Encourage 4-H youth to appreciate multiculturalism
Explore how to implement the sixth 4-H guiding principle in 4-H clubs and communities.
Michigan 4-H Youth Development has seven guiding principle for positive youth development. This is the sixth installment in a series that explores each of those guiding principles.
The sixth Michigan 4-H Guiding Principles for Positive Youth Development is “Youth recognize, understand and appreciate multiculturalism.”
4-H is unique among youth-serving organizations because it involves young people of any age, gender or religious background into a single club. No other youth-serving organization that I know of can claim this. There are many things we can do to encourage diversity and multiculturalism in 4-H club settings. What has your club done?
Michigan is very diverse, and we have tremendous cultural resources available. Historical, art and other museums are listed on the Pure Michigan website. Many of these museums have sponsored “free days” or discounted rates.
Many communities have plays and concerts funded through local organizations or performed by volunteers. Check out your local newspaper entertainment section or local television station community calendars.
Diversity can be local, too. You may consider doing an exchange with members from another club. You can learn from each other and use good ideas from another group. Your club could visit a church, mosque or synagogue to learn more about a different culture.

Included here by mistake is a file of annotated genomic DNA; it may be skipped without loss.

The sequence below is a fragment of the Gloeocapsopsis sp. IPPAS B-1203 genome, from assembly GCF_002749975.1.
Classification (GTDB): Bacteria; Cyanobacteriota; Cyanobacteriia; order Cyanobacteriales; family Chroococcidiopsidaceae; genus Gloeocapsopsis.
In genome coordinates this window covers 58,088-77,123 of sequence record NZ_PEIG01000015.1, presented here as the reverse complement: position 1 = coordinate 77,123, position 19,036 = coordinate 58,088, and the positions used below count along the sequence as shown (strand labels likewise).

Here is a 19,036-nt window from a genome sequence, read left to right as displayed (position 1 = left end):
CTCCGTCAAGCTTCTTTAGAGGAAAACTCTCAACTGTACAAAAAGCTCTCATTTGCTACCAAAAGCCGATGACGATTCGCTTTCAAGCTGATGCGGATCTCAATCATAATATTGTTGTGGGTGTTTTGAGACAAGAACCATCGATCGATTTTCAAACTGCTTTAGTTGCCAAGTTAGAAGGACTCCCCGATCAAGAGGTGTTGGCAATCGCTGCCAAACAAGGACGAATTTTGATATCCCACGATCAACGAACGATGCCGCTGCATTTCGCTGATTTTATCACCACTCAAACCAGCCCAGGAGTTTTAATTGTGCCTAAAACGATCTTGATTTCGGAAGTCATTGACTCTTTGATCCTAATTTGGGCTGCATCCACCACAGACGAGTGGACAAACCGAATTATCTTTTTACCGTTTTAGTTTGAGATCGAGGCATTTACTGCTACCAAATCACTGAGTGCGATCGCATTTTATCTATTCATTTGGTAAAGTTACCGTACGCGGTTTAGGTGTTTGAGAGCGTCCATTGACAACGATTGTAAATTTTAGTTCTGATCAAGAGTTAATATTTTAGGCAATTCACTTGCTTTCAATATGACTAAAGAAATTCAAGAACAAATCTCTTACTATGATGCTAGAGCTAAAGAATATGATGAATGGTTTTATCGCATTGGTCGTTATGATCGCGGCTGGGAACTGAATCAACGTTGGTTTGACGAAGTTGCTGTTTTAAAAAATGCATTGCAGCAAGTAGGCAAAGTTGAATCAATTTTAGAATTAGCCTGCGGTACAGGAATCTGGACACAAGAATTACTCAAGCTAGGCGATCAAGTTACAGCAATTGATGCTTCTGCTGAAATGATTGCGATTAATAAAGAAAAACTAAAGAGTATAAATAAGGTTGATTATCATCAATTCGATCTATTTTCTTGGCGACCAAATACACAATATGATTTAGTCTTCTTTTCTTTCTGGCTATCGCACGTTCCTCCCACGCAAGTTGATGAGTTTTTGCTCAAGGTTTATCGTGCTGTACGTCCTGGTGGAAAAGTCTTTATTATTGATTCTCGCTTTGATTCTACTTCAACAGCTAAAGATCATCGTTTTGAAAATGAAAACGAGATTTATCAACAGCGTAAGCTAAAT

My favorite way to learn about other cultures is through food. I love eating new things from different parts of the planet. You can have a potluck at a club meeting and have each family bring a dish from their family tradition. You could also have club members pull a country out of a hat and make a dish from that country and present some history and cultural information as well.
Many communities across the state have Asian, Middle Eastern, Hispanic or other markets where you can get new foods and new ingredients. If you don’t feel up to cooking yourself, maybe going out to eat is a possibility. In the county, you can find places to eat Chinese, French, Japanese, Indian, Italian, Irish, Mexican, Middle Eastern, Polish, Thai, Ethiopian, German, Swedish, Russian and more (I am getting hungry just thinking about it). Foodways, a 4-H project has materials listed online.
For those of you in livestock projects, learning about other cultures can also help you sell your animal. Often the buyers for lambs, goats and non-chicken poultry may be more prevalent in other cultures. Are there rules you need to follow to prepare your animal for a particular cuisine or religion? Do certain cultures prefer pastured or grain-fed animals? What age and weight of animals do those buyers prefer? What are the major holidays and what animals are typically eaten on those holidays?
Your club could contact a local religious organization or a student organization from a local university to provide some insight to your club.
By incorporating cultural activities into your 4-H activities you can help youth become better citizens who can understand the world around them.